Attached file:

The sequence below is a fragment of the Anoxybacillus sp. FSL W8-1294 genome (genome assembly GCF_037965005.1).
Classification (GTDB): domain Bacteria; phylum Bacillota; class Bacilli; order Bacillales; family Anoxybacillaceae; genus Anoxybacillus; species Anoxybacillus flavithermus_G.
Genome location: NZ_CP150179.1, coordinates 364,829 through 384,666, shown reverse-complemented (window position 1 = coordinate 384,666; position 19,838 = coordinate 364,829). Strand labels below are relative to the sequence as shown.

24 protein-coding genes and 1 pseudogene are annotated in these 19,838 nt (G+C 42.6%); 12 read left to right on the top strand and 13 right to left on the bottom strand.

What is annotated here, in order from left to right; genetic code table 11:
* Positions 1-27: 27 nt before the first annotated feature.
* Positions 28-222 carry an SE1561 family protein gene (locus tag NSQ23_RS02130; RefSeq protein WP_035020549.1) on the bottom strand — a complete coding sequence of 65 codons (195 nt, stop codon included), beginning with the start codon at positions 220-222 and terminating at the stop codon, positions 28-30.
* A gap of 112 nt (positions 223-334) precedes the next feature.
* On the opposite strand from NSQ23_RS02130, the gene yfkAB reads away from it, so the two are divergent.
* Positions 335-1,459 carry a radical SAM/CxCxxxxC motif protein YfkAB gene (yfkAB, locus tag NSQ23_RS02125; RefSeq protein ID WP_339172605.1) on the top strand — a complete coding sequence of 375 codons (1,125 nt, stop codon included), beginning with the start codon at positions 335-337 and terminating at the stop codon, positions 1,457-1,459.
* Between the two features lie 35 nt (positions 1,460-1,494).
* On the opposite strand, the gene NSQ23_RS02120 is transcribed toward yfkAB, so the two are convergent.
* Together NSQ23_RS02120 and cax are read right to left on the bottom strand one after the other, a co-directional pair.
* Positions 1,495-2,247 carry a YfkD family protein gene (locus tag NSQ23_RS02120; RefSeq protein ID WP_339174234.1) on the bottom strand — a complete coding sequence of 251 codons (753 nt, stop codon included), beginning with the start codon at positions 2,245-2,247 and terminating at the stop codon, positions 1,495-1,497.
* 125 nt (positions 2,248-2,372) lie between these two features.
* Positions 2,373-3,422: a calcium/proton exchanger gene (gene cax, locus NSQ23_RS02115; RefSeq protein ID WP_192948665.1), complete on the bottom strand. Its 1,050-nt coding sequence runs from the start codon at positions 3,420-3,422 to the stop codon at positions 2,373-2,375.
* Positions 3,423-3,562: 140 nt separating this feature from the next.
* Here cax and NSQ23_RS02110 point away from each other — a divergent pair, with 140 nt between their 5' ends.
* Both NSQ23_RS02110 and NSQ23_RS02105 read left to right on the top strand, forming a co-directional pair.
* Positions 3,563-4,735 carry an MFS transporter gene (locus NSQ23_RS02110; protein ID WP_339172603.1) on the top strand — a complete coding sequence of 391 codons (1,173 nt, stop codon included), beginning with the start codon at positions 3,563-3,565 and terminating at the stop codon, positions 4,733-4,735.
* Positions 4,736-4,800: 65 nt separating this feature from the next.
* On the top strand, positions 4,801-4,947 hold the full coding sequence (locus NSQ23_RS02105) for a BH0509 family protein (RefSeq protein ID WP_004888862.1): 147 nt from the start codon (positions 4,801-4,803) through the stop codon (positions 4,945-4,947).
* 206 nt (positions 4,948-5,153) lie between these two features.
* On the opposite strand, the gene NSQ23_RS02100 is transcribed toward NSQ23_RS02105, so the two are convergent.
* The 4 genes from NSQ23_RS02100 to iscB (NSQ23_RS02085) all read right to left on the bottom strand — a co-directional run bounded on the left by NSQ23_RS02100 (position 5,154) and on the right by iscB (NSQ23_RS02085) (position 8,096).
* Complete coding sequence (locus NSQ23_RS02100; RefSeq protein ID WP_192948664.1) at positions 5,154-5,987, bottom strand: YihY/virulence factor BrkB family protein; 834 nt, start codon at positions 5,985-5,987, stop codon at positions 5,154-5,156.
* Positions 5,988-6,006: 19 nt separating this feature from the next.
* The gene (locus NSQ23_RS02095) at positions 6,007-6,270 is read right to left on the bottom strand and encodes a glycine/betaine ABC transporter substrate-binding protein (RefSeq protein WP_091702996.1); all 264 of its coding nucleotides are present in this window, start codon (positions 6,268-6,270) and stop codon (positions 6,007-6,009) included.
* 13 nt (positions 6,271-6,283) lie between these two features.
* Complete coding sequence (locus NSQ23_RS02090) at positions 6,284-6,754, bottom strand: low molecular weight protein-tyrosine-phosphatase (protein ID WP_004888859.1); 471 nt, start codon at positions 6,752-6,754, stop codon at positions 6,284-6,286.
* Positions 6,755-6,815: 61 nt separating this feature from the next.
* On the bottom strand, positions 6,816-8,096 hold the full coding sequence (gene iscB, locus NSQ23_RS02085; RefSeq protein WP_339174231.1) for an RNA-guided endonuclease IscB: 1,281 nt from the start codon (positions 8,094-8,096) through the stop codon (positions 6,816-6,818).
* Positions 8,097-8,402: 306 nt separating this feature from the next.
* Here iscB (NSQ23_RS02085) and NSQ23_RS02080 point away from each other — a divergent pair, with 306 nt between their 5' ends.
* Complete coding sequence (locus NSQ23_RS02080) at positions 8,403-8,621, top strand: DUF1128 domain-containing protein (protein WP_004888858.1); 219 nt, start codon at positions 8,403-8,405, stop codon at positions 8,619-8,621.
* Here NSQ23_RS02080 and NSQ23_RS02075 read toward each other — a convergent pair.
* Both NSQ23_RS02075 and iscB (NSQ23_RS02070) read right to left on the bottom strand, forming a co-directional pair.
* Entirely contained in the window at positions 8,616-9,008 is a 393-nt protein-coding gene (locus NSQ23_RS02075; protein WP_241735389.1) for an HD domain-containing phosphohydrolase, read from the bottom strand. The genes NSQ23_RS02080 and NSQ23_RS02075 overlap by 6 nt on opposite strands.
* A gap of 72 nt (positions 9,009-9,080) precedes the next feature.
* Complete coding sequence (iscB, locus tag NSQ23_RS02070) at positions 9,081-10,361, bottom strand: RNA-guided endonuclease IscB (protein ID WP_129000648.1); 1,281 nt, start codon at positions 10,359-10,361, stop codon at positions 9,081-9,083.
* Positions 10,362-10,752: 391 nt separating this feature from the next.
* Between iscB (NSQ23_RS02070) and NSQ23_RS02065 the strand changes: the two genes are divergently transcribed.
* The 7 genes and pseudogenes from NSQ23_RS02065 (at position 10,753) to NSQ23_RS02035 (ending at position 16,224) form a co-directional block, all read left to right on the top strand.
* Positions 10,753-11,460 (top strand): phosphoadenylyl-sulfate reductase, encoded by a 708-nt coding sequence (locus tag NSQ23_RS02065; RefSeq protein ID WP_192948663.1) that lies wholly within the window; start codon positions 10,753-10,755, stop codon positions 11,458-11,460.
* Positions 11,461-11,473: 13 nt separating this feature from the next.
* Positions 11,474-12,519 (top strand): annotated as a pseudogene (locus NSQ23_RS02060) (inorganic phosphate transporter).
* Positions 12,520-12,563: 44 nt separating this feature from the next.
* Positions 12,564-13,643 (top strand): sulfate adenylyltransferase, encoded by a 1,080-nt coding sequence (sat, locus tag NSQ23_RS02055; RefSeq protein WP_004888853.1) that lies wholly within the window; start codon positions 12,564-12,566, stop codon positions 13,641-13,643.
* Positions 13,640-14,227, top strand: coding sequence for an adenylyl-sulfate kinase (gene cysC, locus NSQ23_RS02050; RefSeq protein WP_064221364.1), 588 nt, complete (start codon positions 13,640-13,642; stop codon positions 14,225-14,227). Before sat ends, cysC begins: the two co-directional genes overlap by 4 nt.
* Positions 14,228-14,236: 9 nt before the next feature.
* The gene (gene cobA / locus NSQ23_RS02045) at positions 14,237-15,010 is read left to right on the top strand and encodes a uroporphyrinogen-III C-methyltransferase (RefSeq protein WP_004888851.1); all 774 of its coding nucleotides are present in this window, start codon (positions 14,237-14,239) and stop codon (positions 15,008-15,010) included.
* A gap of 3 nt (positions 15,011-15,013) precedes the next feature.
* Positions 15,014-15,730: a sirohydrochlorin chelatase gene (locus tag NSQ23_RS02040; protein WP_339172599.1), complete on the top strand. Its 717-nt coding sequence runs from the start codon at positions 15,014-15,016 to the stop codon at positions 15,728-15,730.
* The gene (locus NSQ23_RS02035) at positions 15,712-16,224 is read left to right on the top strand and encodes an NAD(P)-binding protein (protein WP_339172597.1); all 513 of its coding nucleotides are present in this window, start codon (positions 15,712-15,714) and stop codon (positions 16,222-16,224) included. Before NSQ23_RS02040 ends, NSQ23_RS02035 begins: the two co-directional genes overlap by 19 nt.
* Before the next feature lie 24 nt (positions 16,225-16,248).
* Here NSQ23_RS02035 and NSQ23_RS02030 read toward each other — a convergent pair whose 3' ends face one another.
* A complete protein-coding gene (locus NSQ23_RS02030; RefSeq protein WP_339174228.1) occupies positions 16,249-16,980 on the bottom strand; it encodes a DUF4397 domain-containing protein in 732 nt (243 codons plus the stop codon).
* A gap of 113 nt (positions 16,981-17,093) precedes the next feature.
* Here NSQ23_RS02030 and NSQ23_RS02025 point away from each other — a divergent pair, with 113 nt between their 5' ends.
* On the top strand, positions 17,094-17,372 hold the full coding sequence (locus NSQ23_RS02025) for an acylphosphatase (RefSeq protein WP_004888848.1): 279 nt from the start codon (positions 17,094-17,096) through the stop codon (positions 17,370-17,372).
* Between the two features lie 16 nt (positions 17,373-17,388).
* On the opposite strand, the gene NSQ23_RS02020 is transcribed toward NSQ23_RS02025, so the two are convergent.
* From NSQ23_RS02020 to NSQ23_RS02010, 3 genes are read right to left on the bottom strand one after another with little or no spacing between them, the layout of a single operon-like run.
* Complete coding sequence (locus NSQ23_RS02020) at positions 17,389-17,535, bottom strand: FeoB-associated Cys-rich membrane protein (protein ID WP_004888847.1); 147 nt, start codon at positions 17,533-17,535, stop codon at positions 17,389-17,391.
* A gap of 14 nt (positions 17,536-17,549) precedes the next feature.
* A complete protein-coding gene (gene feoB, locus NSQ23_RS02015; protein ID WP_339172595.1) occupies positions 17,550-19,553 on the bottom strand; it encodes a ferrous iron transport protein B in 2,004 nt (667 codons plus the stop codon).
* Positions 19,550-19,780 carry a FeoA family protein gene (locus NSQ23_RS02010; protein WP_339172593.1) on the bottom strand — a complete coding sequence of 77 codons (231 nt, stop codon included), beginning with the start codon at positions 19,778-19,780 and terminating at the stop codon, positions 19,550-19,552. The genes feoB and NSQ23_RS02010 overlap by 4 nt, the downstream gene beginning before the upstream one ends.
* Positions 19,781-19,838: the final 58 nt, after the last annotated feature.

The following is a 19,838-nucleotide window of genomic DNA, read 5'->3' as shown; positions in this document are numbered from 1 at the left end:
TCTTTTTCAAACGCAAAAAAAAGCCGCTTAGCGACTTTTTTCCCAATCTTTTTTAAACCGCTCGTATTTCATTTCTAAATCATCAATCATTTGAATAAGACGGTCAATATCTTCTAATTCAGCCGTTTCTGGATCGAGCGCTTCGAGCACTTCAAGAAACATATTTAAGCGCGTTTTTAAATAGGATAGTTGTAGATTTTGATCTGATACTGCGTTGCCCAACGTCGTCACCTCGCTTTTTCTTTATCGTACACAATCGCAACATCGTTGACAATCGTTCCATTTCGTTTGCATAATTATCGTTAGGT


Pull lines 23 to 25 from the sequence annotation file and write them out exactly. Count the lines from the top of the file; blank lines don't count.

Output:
* 206 nt (positions 4,948-5,153) lie between these two features.
* On the opposite strand, the gene NSQ23_RS02100 is transcribed toward NSQ23_RS02105, so the two are convergent.
* The 4 genes from NSQ23_RS02100 to iscB (NSQ23_RS02085) all read right to left on the bottom strand — a co-directional run bounded on the left by NSQ23_RS02100 (position 5,154) and on the right by iscB (NSQ23_RS02085) (position 8,096).